Why do some people consider it unthinkable to spend time in the outdoors during colder months? Yea, it can be cold, but don’t let that stop you for enjoying outdoor adventures when the thermometer drops below 45 degrees? Consider the reverse of that situation; when that thermometer rises to high 90’s during the summer? There is not much keeping people from heading out to a mountain lake and enjoy some camping and other outdoor adventure. What about the people who head to the beach with all those other tourist? During the summer months, it is almost impossible to get a last minute camping site at your favorite camp site at Carolina Beach State Park. Yet in the colder months, you get your choice of site and if you are lucky, there are no more than a half dozen sites filled in the whole campground.
I think part of the reason is a fear of the cold and not knowing how to deal with it. I hear from people who worry that their children will get sick if they camp outside during the colder months. Granted, I’m sure this can plays a role in how we get sick, but we are probably just as likely to get sick by being cooped up inside all winter also. As a parent of three kids, my wonderful wife and I wondered the same when our kids were smaller. I also must admit that it is harder to winter camping, but the rewards and memories have been priceless.
Over this past Thanksgiving Holiday’s our family went camping once again. Each morning, it was in the upper 30’s at Carolina Beach State Park, and then warmed up into the higher 50’s on Thanksgiving Day. So in my opinion the temperatures were just perfect. Yet, we were prepared and knew what to expect in the way of weather for this adventure.
So you ask; how to you prepare for cold weather camping? Well here are a few important tips that will help you when you want to attempt to try a colder weather camping expedition.
The first tip is to make sure that you layer you clothing when you go out. Layering is the best way to stay warm as the temps cool off at night. It is also important to properly layer so that as the temps change throughout your cold weather adventures, you can adjust your layers for comfort. More layers as it cools down and fewer layers as it warms up. Remember, layering allows you to control your warmth level by adjusting your clothing. Another important fact is that you can also have too many layers on. You can get warm quickly by properly layering but you can also get over heated quickly. Why over heated? Because with too many layers you will begin to sweat and once you start sweating, your clothing gets wet. With these damp or wet clothing from sweat, as the temps drop you will get colder. If you have a full day of activities planned, you may want to change clothing, getting out of the damp sweaty clothing.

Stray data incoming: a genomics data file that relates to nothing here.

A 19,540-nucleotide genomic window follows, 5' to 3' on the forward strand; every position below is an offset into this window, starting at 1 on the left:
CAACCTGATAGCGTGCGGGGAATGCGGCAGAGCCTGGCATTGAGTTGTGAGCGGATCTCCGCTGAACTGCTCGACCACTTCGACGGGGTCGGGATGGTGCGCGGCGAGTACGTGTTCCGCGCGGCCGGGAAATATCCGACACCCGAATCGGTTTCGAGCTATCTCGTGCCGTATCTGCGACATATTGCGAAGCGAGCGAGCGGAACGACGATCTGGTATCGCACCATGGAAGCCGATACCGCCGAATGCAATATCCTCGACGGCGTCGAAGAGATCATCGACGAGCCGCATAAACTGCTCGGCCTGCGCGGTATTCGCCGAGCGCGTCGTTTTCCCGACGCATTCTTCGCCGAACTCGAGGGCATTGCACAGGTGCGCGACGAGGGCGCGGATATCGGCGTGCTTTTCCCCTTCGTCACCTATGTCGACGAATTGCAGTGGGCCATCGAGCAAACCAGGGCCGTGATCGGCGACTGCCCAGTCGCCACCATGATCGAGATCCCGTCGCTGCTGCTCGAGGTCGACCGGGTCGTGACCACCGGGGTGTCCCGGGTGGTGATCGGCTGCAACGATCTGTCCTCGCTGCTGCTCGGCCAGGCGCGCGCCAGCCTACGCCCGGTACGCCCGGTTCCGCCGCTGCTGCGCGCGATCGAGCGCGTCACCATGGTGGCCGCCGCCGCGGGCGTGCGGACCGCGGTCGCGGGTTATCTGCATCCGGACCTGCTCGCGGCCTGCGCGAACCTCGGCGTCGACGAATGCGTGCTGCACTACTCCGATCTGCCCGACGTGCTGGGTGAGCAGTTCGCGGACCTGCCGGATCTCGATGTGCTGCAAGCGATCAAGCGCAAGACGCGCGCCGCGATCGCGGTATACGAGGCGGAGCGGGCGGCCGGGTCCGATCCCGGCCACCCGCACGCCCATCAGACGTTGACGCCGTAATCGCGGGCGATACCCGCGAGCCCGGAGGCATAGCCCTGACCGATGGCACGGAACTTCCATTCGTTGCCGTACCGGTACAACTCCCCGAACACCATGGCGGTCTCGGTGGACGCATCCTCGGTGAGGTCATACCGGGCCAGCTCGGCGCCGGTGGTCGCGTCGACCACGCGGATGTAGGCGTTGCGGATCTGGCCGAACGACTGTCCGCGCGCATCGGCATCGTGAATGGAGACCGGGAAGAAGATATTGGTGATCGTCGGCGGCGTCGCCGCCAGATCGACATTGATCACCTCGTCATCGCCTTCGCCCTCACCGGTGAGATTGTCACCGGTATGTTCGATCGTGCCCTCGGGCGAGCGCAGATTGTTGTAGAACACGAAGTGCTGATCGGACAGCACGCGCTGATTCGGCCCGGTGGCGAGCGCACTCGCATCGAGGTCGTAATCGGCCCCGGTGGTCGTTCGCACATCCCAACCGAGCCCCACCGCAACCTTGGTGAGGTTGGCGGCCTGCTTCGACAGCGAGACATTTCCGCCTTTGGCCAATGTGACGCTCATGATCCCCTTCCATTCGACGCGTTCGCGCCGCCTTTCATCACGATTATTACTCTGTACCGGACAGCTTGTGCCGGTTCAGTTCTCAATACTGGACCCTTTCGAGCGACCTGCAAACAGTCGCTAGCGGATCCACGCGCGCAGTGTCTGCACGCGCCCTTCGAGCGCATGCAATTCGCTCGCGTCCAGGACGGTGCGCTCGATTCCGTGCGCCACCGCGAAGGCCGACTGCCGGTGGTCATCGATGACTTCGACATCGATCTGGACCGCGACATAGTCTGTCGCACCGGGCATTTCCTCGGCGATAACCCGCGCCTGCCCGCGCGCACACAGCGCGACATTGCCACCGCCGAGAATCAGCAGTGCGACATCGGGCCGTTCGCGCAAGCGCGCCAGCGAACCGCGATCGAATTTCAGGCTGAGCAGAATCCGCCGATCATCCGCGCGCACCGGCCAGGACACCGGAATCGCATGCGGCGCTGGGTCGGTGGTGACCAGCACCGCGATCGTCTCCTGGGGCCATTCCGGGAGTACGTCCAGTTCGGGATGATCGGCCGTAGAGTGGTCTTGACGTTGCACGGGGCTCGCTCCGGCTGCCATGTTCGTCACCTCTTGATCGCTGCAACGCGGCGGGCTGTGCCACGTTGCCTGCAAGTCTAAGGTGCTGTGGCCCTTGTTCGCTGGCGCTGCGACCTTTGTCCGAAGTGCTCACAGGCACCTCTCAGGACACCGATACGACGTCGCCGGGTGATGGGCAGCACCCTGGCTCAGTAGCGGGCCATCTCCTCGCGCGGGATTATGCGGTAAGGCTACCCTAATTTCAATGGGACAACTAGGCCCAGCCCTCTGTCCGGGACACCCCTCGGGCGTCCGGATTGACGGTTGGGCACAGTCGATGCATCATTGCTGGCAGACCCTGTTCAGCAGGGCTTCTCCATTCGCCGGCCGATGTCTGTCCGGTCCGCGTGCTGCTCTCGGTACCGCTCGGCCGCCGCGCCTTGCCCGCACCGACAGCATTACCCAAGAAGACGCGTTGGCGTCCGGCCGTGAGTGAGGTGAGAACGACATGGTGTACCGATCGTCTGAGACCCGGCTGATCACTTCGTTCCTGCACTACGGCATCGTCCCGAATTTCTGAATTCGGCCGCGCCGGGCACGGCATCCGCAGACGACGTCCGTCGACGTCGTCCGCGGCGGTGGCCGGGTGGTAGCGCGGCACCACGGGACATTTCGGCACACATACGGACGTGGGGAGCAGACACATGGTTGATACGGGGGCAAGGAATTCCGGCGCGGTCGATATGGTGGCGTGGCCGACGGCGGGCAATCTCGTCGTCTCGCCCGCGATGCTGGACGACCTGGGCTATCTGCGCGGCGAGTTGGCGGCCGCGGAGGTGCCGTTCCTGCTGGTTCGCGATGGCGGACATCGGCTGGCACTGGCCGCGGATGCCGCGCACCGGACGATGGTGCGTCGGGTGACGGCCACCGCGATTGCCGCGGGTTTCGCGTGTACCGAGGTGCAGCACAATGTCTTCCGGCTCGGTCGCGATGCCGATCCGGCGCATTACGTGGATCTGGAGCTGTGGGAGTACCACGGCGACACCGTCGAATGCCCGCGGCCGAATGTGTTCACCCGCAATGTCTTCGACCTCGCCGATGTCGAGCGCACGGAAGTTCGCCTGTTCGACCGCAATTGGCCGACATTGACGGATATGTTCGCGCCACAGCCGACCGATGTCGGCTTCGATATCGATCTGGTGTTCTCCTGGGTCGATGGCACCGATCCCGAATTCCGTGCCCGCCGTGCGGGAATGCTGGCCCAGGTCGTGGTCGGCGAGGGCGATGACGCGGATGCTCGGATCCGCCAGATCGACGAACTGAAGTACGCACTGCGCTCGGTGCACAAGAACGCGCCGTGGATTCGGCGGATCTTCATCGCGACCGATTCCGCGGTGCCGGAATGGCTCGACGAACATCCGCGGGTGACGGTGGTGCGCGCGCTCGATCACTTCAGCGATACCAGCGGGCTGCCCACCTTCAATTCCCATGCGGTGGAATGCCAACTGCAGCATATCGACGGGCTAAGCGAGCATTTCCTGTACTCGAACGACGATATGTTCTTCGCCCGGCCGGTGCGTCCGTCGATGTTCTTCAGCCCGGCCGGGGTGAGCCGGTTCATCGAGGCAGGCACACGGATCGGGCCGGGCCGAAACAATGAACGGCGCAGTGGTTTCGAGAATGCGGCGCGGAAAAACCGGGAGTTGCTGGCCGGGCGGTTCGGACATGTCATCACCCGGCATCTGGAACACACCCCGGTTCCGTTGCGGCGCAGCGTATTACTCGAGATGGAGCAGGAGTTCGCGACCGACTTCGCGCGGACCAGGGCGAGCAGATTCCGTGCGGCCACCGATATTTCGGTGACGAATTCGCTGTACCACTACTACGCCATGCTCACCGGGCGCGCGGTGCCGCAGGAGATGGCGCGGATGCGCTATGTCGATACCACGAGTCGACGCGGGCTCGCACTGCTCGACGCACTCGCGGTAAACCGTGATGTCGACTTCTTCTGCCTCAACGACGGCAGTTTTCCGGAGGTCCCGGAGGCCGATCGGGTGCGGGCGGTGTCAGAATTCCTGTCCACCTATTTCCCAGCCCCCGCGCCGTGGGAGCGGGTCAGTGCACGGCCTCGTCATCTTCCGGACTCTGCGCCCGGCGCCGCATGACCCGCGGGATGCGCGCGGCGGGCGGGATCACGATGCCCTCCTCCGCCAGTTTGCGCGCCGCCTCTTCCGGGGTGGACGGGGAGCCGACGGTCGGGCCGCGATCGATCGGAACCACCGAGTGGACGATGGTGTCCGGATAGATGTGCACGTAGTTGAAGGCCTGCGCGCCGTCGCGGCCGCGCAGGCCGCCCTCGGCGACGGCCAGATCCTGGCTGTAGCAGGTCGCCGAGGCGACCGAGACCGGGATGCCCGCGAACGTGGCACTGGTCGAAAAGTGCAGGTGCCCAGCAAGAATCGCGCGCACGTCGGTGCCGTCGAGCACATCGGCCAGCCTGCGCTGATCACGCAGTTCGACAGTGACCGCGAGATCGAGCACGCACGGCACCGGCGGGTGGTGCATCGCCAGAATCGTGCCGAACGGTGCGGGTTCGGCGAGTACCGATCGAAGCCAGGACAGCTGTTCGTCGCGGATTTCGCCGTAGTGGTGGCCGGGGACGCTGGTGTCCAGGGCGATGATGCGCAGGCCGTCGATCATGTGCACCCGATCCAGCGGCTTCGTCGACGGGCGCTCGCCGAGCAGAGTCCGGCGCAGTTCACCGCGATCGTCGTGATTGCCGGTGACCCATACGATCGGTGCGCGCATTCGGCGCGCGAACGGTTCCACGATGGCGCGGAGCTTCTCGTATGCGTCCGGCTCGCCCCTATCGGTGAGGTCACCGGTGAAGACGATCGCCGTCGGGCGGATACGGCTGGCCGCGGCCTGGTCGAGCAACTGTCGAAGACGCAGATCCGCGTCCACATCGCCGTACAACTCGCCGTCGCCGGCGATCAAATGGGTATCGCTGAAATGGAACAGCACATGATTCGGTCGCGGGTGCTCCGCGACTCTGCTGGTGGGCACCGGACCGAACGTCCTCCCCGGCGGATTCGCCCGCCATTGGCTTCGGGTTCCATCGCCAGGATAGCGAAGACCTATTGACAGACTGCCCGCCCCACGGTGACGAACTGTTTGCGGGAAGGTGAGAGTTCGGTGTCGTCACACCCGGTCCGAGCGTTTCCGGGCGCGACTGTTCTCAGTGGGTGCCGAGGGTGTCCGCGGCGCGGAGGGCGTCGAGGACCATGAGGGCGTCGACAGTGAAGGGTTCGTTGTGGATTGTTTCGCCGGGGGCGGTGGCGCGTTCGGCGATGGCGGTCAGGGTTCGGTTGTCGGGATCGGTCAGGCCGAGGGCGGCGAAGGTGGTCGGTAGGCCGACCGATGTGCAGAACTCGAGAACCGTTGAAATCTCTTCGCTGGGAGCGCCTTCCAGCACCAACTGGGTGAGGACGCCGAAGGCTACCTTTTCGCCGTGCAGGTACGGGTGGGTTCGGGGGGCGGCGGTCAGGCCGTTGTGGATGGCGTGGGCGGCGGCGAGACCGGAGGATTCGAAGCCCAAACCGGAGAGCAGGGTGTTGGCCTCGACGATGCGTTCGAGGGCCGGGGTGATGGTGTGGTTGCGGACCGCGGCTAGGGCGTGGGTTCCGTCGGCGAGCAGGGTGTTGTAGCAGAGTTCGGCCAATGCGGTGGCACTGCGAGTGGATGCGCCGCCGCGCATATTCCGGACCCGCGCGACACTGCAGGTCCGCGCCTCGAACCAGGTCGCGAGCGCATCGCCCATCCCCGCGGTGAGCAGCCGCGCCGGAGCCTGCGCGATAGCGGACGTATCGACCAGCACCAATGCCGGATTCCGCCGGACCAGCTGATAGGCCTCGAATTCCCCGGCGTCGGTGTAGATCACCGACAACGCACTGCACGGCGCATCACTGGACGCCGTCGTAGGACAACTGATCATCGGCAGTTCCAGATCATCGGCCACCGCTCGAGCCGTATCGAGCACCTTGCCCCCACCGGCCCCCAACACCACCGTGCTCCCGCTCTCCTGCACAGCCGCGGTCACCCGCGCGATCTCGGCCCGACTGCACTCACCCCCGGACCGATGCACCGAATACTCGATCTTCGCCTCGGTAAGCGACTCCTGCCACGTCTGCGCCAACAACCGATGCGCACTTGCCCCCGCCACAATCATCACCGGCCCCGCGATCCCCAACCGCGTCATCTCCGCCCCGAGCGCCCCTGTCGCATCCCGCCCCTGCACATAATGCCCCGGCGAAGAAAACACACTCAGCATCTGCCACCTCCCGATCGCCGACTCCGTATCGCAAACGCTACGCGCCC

Another part of layering is to stay away from cotton clothing in the winter months. Why? Because cotton dose not wick away your sweat, causing your clothing to remain damp. So when you are packing make sure you pack plenty of clothing that will keep you dry. Clothing made out of quick dry nylons, polypropylene, suplex, polar fleece, wool, thermax and other materials are great for layering.
When getting in your sleeping bags at night, also remember the layering principle. On cold weather adventures with my scouts, often I hear the next morning that a scout was cold. When asked what he wore to bed, I get this layer and that layer of clothing, or the clothing I wore yesterday. WRONG answer. The same layering principle applies when sleeping. First, find out what your sleeping bag is rated for. A 30 degree bag is designed to keep a person warm down to 30 degrees. The problem is that too often what happened is people will have two layers on and then get into their bag and get warm quickly. In the middle of the night the bag gets damp from the sweat and you get cold. In most instances a single layer of dry clothing or long underwear worn in the bag is just fine.
One last thing, dry socks are critical to saying warm. Don’t make the mistake of wearing the same socks you had on that evening in your shoes to bed. These socks are damp and your feet will get cold. We teach our scouts to take off their socks, dry their feet and place on dry socks. When you do this, you will be surprised how warm your feet stay.
The second important item to have is a good sleeping pad. A good sleeping pad between you and the ground is critical. You can have a 5 degree bag and still get cold without insulation between you and the ground. A good closed cell pad or a Therm-a-Rest type backpacking pad are great to use. If you don’t have one of those, you can use wool blankets or even several comforters from you linen closet at home will also work. The key here is getting a good layer of insulation between you and the ground. One last thing about standard air mattresses, they do not insulate you against the cold from the ground. These types of mattresses will allow the air in them to get cold, creating cold mattress for you to sleep on.
Third thing to have is a pair of warm gloves and a warm hat to wear. I typically carry two winter type hats to wear, one for the day’s activities and one to wear at night, even while sleeping. Enough said.
Lastly is a warm fire and warm drink. Having a nice warm cup of hot tea or hot cocoa by the fire at night is warming and cozy. The added benefit is that the fire is something special at camp that no camping adventure is complete without. You don’t have to have a huge bonfire to keep warm, but plan accordingly. Remember don’t let your fire burn unattended in camp, even when you head to the tents for sleep.
Check out Campmor.com for all your family camping gear, click here for a Campmor coupon.